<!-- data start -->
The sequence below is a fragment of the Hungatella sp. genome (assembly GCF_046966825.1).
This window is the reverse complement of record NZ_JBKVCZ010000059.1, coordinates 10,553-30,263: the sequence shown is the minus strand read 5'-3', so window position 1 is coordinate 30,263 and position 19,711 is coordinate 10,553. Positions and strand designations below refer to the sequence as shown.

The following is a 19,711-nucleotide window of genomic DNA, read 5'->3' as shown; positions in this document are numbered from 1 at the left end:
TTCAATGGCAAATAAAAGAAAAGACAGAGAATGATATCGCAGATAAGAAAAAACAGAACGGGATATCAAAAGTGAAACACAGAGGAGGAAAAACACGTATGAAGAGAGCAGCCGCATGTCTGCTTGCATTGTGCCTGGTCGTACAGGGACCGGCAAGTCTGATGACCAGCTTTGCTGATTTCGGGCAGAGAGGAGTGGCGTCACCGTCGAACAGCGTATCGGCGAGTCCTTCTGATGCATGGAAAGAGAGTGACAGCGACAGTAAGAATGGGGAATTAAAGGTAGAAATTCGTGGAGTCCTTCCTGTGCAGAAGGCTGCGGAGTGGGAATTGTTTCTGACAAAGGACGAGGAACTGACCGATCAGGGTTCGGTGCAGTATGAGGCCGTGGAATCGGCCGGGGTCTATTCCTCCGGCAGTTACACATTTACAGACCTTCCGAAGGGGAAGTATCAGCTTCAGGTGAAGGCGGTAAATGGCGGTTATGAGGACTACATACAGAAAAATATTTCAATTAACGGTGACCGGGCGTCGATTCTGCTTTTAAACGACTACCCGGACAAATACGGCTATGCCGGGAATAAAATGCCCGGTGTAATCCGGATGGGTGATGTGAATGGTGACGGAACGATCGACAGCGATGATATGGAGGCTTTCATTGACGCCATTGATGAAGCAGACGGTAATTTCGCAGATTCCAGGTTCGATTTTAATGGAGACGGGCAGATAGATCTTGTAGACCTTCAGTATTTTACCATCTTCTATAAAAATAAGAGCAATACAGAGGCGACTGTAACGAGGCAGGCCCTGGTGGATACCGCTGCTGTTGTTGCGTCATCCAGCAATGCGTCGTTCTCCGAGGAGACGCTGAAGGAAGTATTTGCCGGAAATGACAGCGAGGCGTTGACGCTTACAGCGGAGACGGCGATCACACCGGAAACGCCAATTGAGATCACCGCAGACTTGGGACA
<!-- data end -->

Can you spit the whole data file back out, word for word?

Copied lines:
The sequence below is a fragment of the Hungatella sp. genome (assembly GCF_046966825.1).
This window is the reverse complement of record NZ_JBKVCZ010000059.1, coordinates 10,553-30,263: the sequence shown is the minus strand read 5'-3', so window position 1 is coordinate 30,263 and position 19,711 is coordinate 10,553. Positions and strand designations below refer to the sequence as shown.

The following is a 19,711-nucleotide window of genomic DNA, read 5'->3' as shown; positions in this document are numbered from 1 at the left end:
TTCAATGGCAAATAAAAGAAAAGACAGAGAATGATATCGCAGATAAGAAAAAACAGAACGGGATATCAAAAGTGAAACACAGAGGAGGAAAAACACGTATGAAGAGAGCAGCCGCATGTCTGCTTGCATTGTGCCTGGTCGTACAGGGACCGGCAAGTCTGATGACCAGCTTTGCTGATTTCGGGCAGAGAGGAGTGGCGTCACCGTCGAACAGCGTATCGGCGAGTCCTTCTGATGCATGGAAAGAGAGTGACAGCGACAGTAAGAATGGGGAATTAAAGGTAGAAATTCGTGGAGTCCTTCCTGTGCAGAAGGCTGCGGAGTGGGAATTGTTTCTGACAAAGGACGAGGAACTGACCGATCAGGGTTCGGTGCAGTATGAGGCCGTGGAATCGGCCGGGGTCTATTCCTCCGGCAGTTACACATTTACAGACCTTCCGAAGGGGAAGTATCAGCTTCAGGTGAAGGCGGTAAATGGCGGTTATGAGGACTACATACAGAAAAATATTTCAATTAACGGTGACCGGGCGTCGATTCTGCTTTTAAACGACTACCCGGACAAATACGGCTATGCCGGGAATAAAATGCCCGGTGTAATCCGGATGGGTGATGTGAATGGTGACGGAACGATCGACAGCGATGATATGGAGGCTTTCATTGACGCCATTGATGAAGCAGACGGTAATTTCGCAGATTCCAGGTTCGATTTTAATGGAGACGGGCAGATAGATCTTGTAGACCTTCAGTATTTTACCATCTTCTATAAAAATAAGAGCAATACAGAGGCGACTGTAACGAGGCAGGCCCTGGTGGATACCGCTGCTGTTGTTGCGTCATCCAGCAATGCGTCGTTCTCCGAGGAGACGCTGAAGGAAGTATTTGCCGGAAATGACAGCGAGGCGTTGACGCTTACAGCGGAGACGGCGATCACACCGGAAACGCCAATTGAGATCACCGCAGACTTGGGACA